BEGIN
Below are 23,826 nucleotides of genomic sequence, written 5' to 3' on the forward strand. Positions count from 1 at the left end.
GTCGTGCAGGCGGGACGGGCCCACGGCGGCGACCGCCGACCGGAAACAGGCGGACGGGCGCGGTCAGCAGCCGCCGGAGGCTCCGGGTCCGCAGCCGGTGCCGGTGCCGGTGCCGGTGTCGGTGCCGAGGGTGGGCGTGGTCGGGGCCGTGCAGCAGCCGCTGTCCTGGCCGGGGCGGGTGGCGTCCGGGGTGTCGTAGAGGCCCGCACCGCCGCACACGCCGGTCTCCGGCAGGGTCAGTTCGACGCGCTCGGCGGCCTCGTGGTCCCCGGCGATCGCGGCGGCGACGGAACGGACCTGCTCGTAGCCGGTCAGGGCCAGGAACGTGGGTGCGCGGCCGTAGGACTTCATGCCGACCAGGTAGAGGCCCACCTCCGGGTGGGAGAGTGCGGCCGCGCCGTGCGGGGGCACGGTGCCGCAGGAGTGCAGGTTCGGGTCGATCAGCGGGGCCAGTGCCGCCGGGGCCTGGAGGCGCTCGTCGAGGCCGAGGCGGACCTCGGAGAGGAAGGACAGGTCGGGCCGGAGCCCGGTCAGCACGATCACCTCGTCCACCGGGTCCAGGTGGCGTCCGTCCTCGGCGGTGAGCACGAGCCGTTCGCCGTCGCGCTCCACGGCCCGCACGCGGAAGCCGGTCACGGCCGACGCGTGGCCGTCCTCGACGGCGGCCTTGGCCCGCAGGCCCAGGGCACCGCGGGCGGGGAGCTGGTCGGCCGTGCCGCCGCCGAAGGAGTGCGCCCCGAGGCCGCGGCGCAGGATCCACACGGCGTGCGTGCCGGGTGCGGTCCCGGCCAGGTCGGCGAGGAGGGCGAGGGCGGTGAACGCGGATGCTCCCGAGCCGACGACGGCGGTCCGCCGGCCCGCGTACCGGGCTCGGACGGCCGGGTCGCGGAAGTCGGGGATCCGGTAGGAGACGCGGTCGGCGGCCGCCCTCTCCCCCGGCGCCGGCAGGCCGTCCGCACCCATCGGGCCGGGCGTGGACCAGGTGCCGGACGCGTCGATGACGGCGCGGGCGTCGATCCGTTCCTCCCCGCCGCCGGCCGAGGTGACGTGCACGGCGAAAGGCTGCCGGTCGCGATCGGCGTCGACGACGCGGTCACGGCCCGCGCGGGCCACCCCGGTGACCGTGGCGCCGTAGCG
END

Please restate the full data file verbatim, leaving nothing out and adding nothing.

Below are 23,826 nucleotides of genomic sequence, written 5' to 3' on the forward strand. Positions count from 1 at the left end.
GTCGTGCAGGCGGGACGGGCCCACGGCGGCGACCGCCGACCGGAAACAGGCGGACGGGCGCGGTCAGCAGCCGCCGGAGGCTCCGGGTCCGCAGCCGGTGCCGGTGCCGGTGCCGGTGTCGGTGCCGAGGGTGGGCGTGGTCGGGGCCGTGCAGCAGCCGCTGTCCTGGCCGGGGCGGGTGGCGTCCGGGGTGTCGTAGAGGCCCGCACCGCCGCACACGCCGGTCTCCGGCAGGGTCAGTTCGACGCGCTCGGCGGCCTCGTGGTCCCCGGCGATCGCGGCGGCGACGGAACGGACCTGCTCGTAGCCGGTCAGGGCCAGGAACGTGGGTGCGCGGCCGTAGGACTTCATGCCGACCAGGTAGAGGCCCACCTCCGGGTGGGAGAGTGCGGCCGCGCCGTGCGGGGGCACGGTGCCGCAGGAGTGCAGGTTCGGGTCGATCAGCGGGGCCAGTGCCGCCGGGGCCTGGAGGCGCTCGTCGAGGCCGAGGCGGACCTCGGAGAGGAAGGACAGGTCGGGCCGGAGCCCGGTCAGCACGATCACCTCGTCCACCGGGTCCAGGTGGCGTCCGTCCTCGGCGGTGAGCACGAGCCGTTCGCCGTCGCGCTCCACGGCCCGCACGCGGAAGCCGGTCACGGCCGACGCGTGGCCGTCCTCGACGGCGGCCTTGGCCCGCAGGCCCAGGGCACCGCGGGCGGGGAGCTGGTCGGCCGTGCCGCCGCCGAAGGAGTGCGCCCCGAGGCCGCGGCGCAGGATCCACACGGCGTGCGTGCCGGGTGCGGTCCCGGCCAGGTCGGCGAGGAGGGCGAGGGCGGTGAACGCGGATGCTCCCGAGCCGACGACGGCGGTCCGCCGGCCCGCGTACCGGGCTCGGACGGCCGGGTCGCGGAAGTCGGGGATCCGGTAGGAGACGCGGTCGGCGGCCGCCCTCTCCCCCGGCGCCGGCAGGCCGTCCGCACCCATCGGGCCGGGCGTGGACCAGGTGCCGGACGCGTCGATGACGGCGCGGGCGTCGATCCGTTCCTCCCCGCCGCCGGCCGAGGTGACGTGCACGGCGAAAGGCTGCCGGTCGCGATCGGCGTCGACGACGCGGTCACGGCCCGCGCGGGCCACCCCGGTGACCGTGGCGCCGTAGCG